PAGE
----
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A round-up... Wikipedia... CrackBerry... Google... vlogs... and Franklin letters

A bunch o' items that seemed interesting today

My favorite story of the day is about Wikipedia and comes from Nature magazine, of all things. Here is MarketWatch's Frank Barnako's take:

The Internet's free online encyclopedia stacks up well against the gold standard, Britannica when the subject is science. That's the conclusion reached after an investigation by Nature magazine that compared the reference resources.

The magazine asked "relevant experts" to review 50 science entries from the Web sites of Wikipedia and Britannica. They were not told the source of the content they were given. "Only eight serious errors were detected in the pairs of articles," Nature reported, "four from each encyclopedia." Reviewers also found factual errors and omissions or misleading statements, 162 and 123 in Wikipedia and Britannica, respectively, the magazine reported.

The co-founder of Wikipedia, Jimmy Wales, was pleased by the study. "Our goal is to get to Britannica quality, or better," he told Nature. Editors at Britannica would not comment, but said their own studies show numerous flaws in Wikipedia.

Wikipedia accepts postings from registered users. Currently there are 3.7 million entries in 200 languages. The English version has 45,000 registrants and is growing by 1,500 articles a day. The first edition of Encyclopedia Britannica was published in 1768. It is now a 32-volume publication.

Perhaps my second favorite story of the day, from the SJMN, is about how one can get over a CrackBerry adiction:

Could you live without your BlackBerry? [SJMN, 12.16.2005]
Coping with the specter of going cold turkey

As a reader service, we'd like to offer professional help to those of you contemplating the catastrophic loss of a longtime companion: the BlackBerry.

The SJMN has a story that says Silicon Valley groups believe their pushes for more R&D are working:

A year-long drumbeat from Silicon Valley executives, university presidents and scientists that the nation is in danger of losing its technological edge has begun paying off in Congress with new proposals to spur U.S. innovation and competitiveness.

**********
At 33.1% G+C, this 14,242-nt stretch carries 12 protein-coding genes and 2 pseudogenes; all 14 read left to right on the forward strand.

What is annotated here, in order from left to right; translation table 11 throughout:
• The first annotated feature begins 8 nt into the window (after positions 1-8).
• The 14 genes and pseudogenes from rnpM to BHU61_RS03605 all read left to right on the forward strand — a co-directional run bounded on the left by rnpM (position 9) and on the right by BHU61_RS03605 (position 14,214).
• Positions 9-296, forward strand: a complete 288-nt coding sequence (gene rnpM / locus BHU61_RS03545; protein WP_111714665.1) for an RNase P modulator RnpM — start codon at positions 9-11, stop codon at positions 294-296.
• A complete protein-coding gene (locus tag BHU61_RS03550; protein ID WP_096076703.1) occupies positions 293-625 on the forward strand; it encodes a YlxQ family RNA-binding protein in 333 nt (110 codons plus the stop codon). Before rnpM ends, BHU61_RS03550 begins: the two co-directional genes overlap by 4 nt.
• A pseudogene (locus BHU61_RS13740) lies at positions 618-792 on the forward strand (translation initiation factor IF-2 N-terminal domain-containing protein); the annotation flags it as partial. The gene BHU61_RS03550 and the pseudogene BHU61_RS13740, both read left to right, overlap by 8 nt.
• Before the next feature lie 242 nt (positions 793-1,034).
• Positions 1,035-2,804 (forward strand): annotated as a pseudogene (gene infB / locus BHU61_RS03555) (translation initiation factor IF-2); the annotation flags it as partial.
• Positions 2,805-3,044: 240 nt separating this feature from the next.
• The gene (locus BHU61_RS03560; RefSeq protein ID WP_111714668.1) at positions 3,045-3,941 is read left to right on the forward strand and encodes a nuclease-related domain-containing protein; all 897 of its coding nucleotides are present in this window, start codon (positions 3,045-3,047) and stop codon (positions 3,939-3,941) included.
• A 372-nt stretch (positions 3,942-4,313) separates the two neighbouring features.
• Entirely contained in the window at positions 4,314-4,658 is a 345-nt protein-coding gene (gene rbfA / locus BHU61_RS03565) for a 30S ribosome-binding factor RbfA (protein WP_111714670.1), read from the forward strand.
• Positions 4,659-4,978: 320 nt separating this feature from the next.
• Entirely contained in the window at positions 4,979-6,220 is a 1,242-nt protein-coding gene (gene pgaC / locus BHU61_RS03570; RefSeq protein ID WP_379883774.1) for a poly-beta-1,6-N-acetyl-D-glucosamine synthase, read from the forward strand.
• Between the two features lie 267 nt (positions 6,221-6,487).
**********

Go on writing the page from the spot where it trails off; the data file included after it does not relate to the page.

The most comprehensive was introduced Thursday by two of the high-tech industry's leading supporters, Sens. John Ensign, R-Nev., and Joe Lieberman, D-Conn. Their ``National Innovation Act'' would double federal basic research funding by 2011, boost math and science education and promote innovation by U.S. companies.


Grokking Google: Don't be evil, but do be open [GMSV, 12.16.2006]

On Thursday, the focus in our roundtable was on issues of ethics and trust, key factors to Google's continued success. And while there was praise for Google's internal sensitivity to these matters, some panelists suggested the company needs to be more open about its decision-making process. Here are some highlights:

Matt Mullenweg: I'm sure almost everyone here could speak to the growing tone of distrust in the Bay Area as people see Google barreling in to every market they can imagine. Honestly I think some of this discontent is based on jealousy --- there is some percentage of people that will resent success no matter what. But putting that aside, even though I think Google can do evil things at times, I have great respect and trust for everyone I know personally that works there. The best thing Google could do is take a page from Microsoft's book --- blog like there's no tomorrow. Not generic warm fuzzy press releases tied to a persona like the Google Blog, but real people like the fantastic blog from Googler Matt Cutts on search engines or the riveting narrative of Xooglers. If people really are Google's greatest asset, and they're all as brilliant as the company claims, then put them in the forefront and Google can stop seeming like an opaque and uncaring giant.

More Google...
As Google Pushes Into China, It Faces Clashes With Censors [WSJ, 12.16.2005]
Google's ambitions overseas are bringing it up against a government that embraces a very different philosophy about information from its own: China.

Video bloggers...
Vlogger (noun): Blogger With Video Camera [WSJ, 12.16.2005]
So-called vlogs, or video Web logs, are allowing thousands of new, aspiring producers to distribute their creations online, thanks to improvements in Internet and digital-film technology.

And Ben Franklin...
Ben Franklin's Letters Go on Display [AP via Yahoo News, 12.13.2005]
WASHINGTON - Benjamin Franklin was a passionate writer, especially in the cause of the democracy he helped found, but even such a prolific man of letters may have had second thoughts about posting too-hasty words, according to an exhibit for the 300th anniversary of Franklin's birth.

Posted by Christopher Dorobek on Dec 16, 2005 at 12:15 PM


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